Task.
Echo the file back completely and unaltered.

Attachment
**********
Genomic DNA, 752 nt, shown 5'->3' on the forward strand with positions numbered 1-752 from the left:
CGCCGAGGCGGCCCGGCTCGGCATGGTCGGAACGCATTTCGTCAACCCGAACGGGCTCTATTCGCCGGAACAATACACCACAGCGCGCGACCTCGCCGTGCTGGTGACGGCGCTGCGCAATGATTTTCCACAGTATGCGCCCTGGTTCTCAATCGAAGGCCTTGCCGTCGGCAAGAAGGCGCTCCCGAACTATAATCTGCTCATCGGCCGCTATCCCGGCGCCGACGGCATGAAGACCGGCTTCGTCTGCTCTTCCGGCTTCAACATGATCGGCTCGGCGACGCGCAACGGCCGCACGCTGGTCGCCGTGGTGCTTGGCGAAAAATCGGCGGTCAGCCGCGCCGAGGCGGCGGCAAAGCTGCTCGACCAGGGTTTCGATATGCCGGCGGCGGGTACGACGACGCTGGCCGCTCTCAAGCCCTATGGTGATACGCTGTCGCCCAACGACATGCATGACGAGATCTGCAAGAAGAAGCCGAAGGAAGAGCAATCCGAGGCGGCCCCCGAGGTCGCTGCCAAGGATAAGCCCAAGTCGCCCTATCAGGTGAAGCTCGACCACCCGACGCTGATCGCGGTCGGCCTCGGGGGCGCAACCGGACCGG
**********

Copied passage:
Genomic DNA, 752 nt, shown 5'->3' on the forward strand with positions numbered 1-752 from the left:
CGCCGAGGCGGCCCGGCTCGGCATGGTCGGAACGCATTTCGTCAACCCGAACGGGCTCTATTCGCCGGAACAATACACCACAGCGCGCGACCTCGCCGTGCTGGTGACGGCGCTGCGCAATGATTTTCCACAGTATGCGCCCTGGTTCTCAATCGAAGGCCTTGCCGTCGGCAAGAAGGCGCTCCCGAACTATAATCTGCTCATCGGCCGCTATCCCGGCGCCGACGGCATGAAGACCGGCTTCGTCTGCTCTTCCGGCTTCAACATGATCGGCTCGGCGACGCGCAACGGCCGCACGCTGGTCGCCGTGGTGCTTGGCGAAAAATCGGCGGTCAGCCGCGCCGAGGCGGCGGCAAAGCTGCTCGACCAGGGTTTCGATATGCCGGCGGCGGGTACGACGACGCTGGCCGCTCTCAAGCCCTATGGTGATACGCTGTCGCCCAACGACATGCATGACGAGATCTGCAAGAAGAAGCCGAAGGAAGAGCAATCCGAGGCGGCCCCCGAGGTCGCTGCCAAGGATAAGCCCAAGTCGCCCTATCAGGTGAAGCTCGACCACCCGACGCTGATCGCGGTCGGCCTCGGGGGCGCAACCGGACCGG